Another essential that I always carry in my bag is my power bank charger. That way, I can carry my WHILL Model C charging lead and plug it in to the power bank if I am running low on power. One thing I love about my WHILL is that it has a numerical power charge display so clearly tells you that you have 57% power remaining, for example. This is so much clearer than a power display that represents battery life in chunks as these displays only alert when you lose another quarter of your battery. I have found that my WHILL will allow me to have a full day out without charging usually but this will depend on the terrain and how far you wish to travel.
Travel with someone
If you are visiting a place you haven’t been before then it is often handy to travel with someone. You’ll often see my wonderful partner, Richard, pictured alongside me when we go on our adventures.
Although my chair gives me so much more independence than an assistant pushing my manual chair, I always have someone with me for safety. My medical conditions would make it unsafe to venture out alone but I could easily tell you about thirty separate occasions where I’ve needed assistance to travel around somewhere. This may be due to a steep incline or even due to stepped access into a place that told us in advance that they were accessible.
Know your chair
Different wheelchairs have wholly different capabilities and knowing what the chair you’re using can do is very important.
My WHILL Model C has a compact frame so I know it is perfect for weaving in and out of aisles in a supermarket or clothing store. However, I used to use another powered wheelchair which had a much larger frame that meant I struggled to access tighter spaces; particularly tight disabled toilets.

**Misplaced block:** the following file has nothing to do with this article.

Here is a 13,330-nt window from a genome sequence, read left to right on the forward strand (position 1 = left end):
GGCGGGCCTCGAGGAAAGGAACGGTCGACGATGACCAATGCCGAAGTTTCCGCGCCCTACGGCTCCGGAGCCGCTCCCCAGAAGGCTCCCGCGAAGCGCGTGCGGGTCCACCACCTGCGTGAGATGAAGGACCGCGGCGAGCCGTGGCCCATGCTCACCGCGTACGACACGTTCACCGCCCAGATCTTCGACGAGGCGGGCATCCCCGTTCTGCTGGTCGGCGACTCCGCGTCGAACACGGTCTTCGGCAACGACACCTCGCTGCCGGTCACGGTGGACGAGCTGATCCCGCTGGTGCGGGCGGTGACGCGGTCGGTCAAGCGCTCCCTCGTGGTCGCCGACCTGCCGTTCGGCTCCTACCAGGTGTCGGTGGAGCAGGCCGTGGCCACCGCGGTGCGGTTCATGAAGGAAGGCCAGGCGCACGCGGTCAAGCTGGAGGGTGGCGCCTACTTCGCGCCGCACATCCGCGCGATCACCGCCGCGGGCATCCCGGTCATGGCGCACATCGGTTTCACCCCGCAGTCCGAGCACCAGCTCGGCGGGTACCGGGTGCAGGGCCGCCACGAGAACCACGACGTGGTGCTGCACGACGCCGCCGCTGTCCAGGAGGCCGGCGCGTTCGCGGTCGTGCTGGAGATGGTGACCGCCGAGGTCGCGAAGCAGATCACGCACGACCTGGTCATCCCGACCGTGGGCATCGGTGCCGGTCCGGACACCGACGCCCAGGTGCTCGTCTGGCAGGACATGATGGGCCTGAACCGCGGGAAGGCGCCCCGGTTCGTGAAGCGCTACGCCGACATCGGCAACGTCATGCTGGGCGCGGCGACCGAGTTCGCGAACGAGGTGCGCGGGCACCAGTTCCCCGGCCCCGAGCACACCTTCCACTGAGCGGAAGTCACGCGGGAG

The omni wheels on the front of my WHILL are great as they allow me to make sweeping turns left and right without having to drive forwards and backwards to manoeuvre around a space. They reduce my need to drive forwards and backwards to awkwardly position myself against a dining table or into a disabled theatre seat. I love this feature as I feel far less limited by my surroundings.
Having a thorough understanding of your own wheelchair will allow you to understand the places that will be easy or tough for you to navigate.
Make it fun!
For all of my cautionary tales about planning and understanding your chair, it’s still so important to have fun when you’re out and about. There are so many challenges when it comes to a day out so the place you’re visiting has to be worth the battle!
Personally, I focus a lot on the company that I am with. Even if I encounter challenges getting to a new place, the memories that I create in that moment with my loved ones are more than worth the struggle! Depending on your personality, the location might be more of a focus so you might want to make sure that the food at the restaurant you visit will be delicious or the museum you go to would be interesting to you.
The day is all about you and your companions having a wonderful time so that should be one of your key focuses, so have a wonderful and safe day out!
A version of this blog post appears on Disabled Travel with Georgina. You can also follow Georgina on Instagram.